The patent and the drawings thereof disclose an apparatus or device comprising a frame which may be positioned over a pit in a floor. The frame includes a pair of rails arranged in parallel relationship at opposite sides of the pit in a garage or like place. The side rails are braced, and the braces are attached to the rails by a bracket arrangement. The frame is long enough and wide enough for an automobile to be mounted upon it in parallel relationship to the side rails for certain operations and to be mounted crosswise in other operations. It is stated in the preliminary explanation of the patent that the invention has for its object to provide a device consisting of parts so designed and combined that the bend or displacement of any nature of the frame of an automobile may be straightened or repositioned without removing the frame from the automobile and without otherwise disassembling the automobile; and that a further object is to provide a unitary structure of general utility in the class of work therein mentioned. The specifications blueprint preferably three holding-pressure units in order to afford means for holding the frame in any desired position and against pressure from any desired direction, and for exerting pressure at any desired point and in any desired direction on the frame; each holding-pressure unit includes side beams supported upon and movable along rails by means of abutment brackets engaging and supporting the side beams in any suitable manner; the brackets are formed with a cross member provided with an extension, preferably beveled on the under side; the sides of the bracket have downward extensions carrying lugs extending beneath the upper flange of the rail, but normally out of contact with the rail; in certain operations the holding-pressure units will be forced to one side and the lug will engage the web of the rail; each holding-pressure unit includes an assembly mounted upon and between and movable longitudinally of the side beams, referred to as the slide unit or member; the slide unit comprises two parallel channel beams mounted between the side beams with their flat surfaces opposed and their upper and lower flanges extending outwardly and respectively above and below the side beams, the webs of the beams resting against and being slidable along and across the inner edges of the flanges of the beams; the beams carry and are spaced apart by abutment members positioned between the beams at each end of the beams; the side beams are provided with holes or other like means for holding a stop member such as a pin at any desired distance from the abutment bracket; the slide unit is movably supported upon the tops of the beams, preferably so supported that the top flanges of the beams will be normally but yieldingly supported above the tops of the beams and out of contact therewith, and such support is preferably a rolling support whereby the slide unit normally may be rolled along the tops of the beams, as desired, but such support is preferably yielding to permit the depression of the slide unit so that the flanges will rest upon the tops of the beams when weight is added to the slide unit or downward pressure is exerted thereon. The specifications state that for applying pressure to the parts of the frame of the automobile a member slidably mounted between the channel beams is provided; such member is referred to as the jaw member; it comprises a framework having a sliding fit between the inner opposed faces of channel beams, and having its upper portion enlarged into a crown, the edges of the base of which are adapted to rest and slide upon the tops of the channel beams; the framework is provided with a centrally located vertical runway in which is slidingly mounted the jaw provided with racks upon its front and rear edges; teeth of any desired shape for suitably engaging the parts of variously shaped frames of automobiles are provided for the jaw; for performing the desired operation the automobile is positioned above the apparatus with the frame at such distance above the apparatus that the teeth attached to the upper ends of the jaws will engage the desired portions of the frame; one of the holding-pressure units referred to as the central unit is moved upon the rails into a position beneath the apex of the bend in the frame; two of the jaw members are adjusted to such position in the slide members of the unit that the teeth of such jaw members will engage the apexes of the bends in the two side members of the automobile frame; the jaw members are secured in this position by wedges; jaw members are set in engagement with the side members of the automobile frame in such position as to hold such frame at their respective points of contact; and when the apparatus is thus adjusted a jack is operated to exert pressure against the abutment thus causing the slide unit of the central pressure unit to move to the left and causing the jaw members fixed in the slide unit to exert pressure upon the side members of the frame at the apexes of the bend therein and thus moving the side members of the frame to the left until the automobile frame is straightened. The specifications further state that in order to straighten a racked frame, two of the holding-pressure units are positioned on the rails and spaced apart a distance substantially equal to the space between the side members of the automobile frame; the automobile is then positioned over the holding-pressure units with the side members of its frame above and parallel to the units, and at a suitable height thereabove for engagement of the frame by the teeth of the jaw members; the jaw member of one of the holding-pressure units is set to form an abutment for the end of one of the side members of the frame, the jaw member of the other unit is set against the opposite end of the other side member of the frame, a jack is inserted between the abutment bracket and the abutment, and the jack is operated until the side member of the frame against which it is exerting pressure is moved into proper alignment with the opposite side member of the frame. And the specifications further state that for use in straightening a sag in a member of an automobile frame, the automobile is positioned above the apparatus with the member above and at right angles to three holding-pressure units; the central holding-pressure unit is positioned beneath the point or apex of the sag; one of the jaw members with the jaw removed is positioned beneath the apex and the jack is seated upon the top of the crown of the jaw member, the upper end of the jack being in engagement with the apex of the sag; the other two holding-pressure members are positioned along the rails at suitable distance on either side of the sag; the teeth on the right and left jaw members engage the top member of the frame, pins are inserted through the crown and the jaws in order to hold the jaws against the upward pull when the jack is operated; the jaw members are held against the upward pull by wedges; and the jack is then operated and exerts upward pressure on the member at the point of the sag until it is forced upwardly to the straight position. Claim 1 reads:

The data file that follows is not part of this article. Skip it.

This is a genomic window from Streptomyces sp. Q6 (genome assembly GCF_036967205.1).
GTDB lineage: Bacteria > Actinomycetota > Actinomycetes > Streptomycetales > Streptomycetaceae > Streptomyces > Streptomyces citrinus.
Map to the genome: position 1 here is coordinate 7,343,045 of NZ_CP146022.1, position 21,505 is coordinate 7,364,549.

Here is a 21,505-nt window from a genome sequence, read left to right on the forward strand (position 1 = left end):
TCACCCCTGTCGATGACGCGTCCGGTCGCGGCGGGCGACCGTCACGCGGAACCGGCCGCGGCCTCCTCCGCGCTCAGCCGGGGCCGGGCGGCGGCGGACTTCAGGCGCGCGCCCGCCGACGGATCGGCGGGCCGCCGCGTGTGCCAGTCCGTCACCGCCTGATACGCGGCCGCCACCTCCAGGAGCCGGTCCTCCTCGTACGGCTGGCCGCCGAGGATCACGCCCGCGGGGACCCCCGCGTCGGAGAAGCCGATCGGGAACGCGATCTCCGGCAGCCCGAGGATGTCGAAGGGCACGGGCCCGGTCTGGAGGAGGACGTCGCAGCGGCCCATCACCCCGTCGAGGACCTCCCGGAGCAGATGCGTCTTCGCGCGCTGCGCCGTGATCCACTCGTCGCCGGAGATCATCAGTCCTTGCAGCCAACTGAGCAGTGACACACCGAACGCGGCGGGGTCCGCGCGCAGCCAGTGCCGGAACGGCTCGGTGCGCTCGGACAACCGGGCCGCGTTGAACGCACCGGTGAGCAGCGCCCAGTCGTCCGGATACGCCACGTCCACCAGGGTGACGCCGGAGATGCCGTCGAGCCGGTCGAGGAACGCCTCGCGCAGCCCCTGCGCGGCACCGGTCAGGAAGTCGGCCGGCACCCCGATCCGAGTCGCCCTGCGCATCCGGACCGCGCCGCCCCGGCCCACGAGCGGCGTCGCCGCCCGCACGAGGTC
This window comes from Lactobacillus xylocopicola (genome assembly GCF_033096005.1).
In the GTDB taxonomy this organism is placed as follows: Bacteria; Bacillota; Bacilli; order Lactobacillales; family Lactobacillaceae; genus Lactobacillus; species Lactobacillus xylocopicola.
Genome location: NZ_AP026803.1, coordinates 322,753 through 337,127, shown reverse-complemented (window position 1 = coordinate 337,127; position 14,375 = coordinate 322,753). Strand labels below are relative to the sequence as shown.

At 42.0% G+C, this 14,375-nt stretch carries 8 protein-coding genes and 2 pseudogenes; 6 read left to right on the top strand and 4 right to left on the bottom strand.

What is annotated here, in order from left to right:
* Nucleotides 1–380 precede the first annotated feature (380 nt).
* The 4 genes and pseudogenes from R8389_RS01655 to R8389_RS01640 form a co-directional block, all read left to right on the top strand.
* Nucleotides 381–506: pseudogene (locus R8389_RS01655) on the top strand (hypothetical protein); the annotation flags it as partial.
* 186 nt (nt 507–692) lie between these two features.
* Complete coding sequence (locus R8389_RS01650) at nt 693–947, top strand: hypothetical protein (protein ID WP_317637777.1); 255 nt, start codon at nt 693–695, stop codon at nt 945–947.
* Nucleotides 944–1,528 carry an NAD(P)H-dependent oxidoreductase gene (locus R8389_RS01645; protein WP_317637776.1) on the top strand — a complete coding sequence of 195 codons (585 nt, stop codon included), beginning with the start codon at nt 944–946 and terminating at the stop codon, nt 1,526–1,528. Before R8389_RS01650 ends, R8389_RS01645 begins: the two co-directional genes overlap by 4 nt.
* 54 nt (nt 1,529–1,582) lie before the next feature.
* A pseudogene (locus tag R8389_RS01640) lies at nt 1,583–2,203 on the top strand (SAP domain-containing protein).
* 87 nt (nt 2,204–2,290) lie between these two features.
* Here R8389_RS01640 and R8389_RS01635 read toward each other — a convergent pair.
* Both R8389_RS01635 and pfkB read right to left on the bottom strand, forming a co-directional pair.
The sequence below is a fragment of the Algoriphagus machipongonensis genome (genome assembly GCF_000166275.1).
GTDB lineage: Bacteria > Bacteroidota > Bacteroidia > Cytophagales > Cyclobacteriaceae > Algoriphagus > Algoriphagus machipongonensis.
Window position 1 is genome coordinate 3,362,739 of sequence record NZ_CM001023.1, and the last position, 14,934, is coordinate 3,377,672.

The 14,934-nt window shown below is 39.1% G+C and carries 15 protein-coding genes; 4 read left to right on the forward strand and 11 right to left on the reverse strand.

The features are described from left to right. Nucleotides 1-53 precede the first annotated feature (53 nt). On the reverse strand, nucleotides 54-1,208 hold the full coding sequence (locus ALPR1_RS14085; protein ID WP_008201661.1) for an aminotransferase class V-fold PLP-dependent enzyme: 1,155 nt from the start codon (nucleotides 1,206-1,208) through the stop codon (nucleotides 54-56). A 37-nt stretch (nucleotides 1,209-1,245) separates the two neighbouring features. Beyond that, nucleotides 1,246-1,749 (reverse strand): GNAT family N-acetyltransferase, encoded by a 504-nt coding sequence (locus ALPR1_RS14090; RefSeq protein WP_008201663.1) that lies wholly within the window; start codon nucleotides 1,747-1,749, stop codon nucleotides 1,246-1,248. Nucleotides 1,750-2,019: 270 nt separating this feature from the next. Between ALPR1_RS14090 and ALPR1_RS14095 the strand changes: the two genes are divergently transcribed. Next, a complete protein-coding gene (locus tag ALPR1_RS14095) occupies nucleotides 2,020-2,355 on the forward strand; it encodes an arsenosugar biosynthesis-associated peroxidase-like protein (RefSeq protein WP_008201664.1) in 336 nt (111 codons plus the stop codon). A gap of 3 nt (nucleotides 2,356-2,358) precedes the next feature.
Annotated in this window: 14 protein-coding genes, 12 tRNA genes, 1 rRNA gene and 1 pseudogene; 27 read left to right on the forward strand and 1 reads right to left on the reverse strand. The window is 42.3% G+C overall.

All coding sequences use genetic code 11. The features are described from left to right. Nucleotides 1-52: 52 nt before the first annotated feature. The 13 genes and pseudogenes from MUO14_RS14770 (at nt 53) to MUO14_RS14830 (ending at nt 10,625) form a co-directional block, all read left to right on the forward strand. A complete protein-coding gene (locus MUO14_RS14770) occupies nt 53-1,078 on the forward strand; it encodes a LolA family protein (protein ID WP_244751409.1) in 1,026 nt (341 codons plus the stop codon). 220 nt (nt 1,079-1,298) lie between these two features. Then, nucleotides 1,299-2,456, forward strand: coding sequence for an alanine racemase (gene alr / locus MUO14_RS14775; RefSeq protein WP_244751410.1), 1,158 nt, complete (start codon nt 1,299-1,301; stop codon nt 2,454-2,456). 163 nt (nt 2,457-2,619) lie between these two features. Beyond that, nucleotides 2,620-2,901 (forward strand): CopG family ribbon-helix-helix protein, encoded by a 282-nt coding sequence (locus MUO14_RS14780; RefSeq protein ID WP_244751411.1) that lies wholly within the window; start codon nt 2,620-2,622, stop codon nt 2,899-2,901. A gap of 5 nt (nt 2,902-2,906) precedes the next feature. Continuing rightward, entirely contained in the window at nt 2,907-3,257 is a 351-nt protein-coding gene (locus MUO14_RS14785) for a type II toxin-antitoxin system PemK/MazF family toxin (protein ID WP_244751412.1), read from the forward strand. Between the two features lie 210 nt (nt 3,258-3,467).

"In apparatus for straightening frames of automobiles and the like, the combination comprising parallel side rails, a plurality of units movably supported upon and above said rails, means to limit movement of each unit transversely of the rails, abutments carried by said units, a member carried by and movable longitudinally of each of said units and including jaw elements, for engaging such automobile frame, and abutments, means for limiting the longitudinal movement of such member, a jack adapted to seat against a unit abutment and exert pressure upon a member abutment whereby to move said member and exert pressure on the said frame."